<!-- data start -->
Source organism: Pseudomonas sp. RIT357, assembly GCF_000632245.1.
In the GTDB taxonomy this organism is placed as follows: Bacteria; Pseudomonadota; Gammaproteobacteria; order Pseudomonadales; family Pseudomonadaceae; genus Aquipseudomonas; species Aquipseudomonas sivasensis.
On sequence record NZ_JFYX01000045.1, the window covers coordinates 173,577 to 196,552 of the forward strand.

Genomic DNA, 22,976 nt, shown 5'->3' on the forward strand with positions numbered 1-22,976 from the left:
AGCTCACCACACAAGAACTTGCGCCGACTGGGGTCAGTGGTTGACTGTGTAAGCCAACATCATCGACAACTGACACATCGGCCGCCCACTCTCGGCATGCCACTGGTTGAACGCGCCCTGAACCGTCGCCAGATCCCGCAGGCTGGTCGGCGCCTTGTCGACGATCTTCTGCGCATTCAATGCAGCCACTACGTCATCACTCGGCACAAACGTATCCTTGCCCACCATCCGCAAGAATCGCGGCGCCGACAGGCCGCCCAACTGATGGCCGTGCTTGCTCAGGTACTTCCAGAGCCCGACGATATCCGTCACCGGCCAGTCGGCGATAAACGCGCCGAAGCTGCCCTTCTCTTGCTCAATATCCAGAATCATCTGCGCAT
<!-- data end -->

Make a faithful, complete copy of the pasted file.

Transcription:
Source organism: Pseudomonas sp. RIT357, assembly GCF_000632245.1.
In the GTDB taxonomy this organism is placed as follows: Bacteria; Pseudomonadota; Gammaproteobacteria; order Pseudomonadales; family Pseudomonadaceae; genus Aquipseudomonas; species Aquipseudomonas sivasensis.
On sequence record NZ_JFYX01000045.1, the window covers coordinates 173,577 to 196,552 of the forward strand.

Genomic DNA, 22,976 nt, shown 5'->3' on the forward strand with positions numbered 1-22,976 from the left:
AGCTCACCACACAAGAACTTGCGCCGACTGGGGTCAGTGGTTGACTGTGTAAGCCAACATCATCGACAACTGACACATCGGCCGCCCACTCTCGGCATGCCACTGGTTGAACGCGCCCTGAACCGTCGCCAGATCCCGCAGGCTGGTCGGCGCCTTGTCGACGATCTTCTGCGCATTCAATGCAGCCACTACGTCATCACTCGGCACAAACGTATCCTTGCCCACCATCCGCAAGAATCGCGGCGCCGACAGGCCGCCCAACTGATGGCCGTGCTTGCTCAGGTACTTCCAGAGCCCGACGATATCCGTCACCGGCCAGTCGGCGATAAACGCGCCGAAGCTGCCCTTCTCTTGCTCAATATCCAGAATCATCTGCGCAT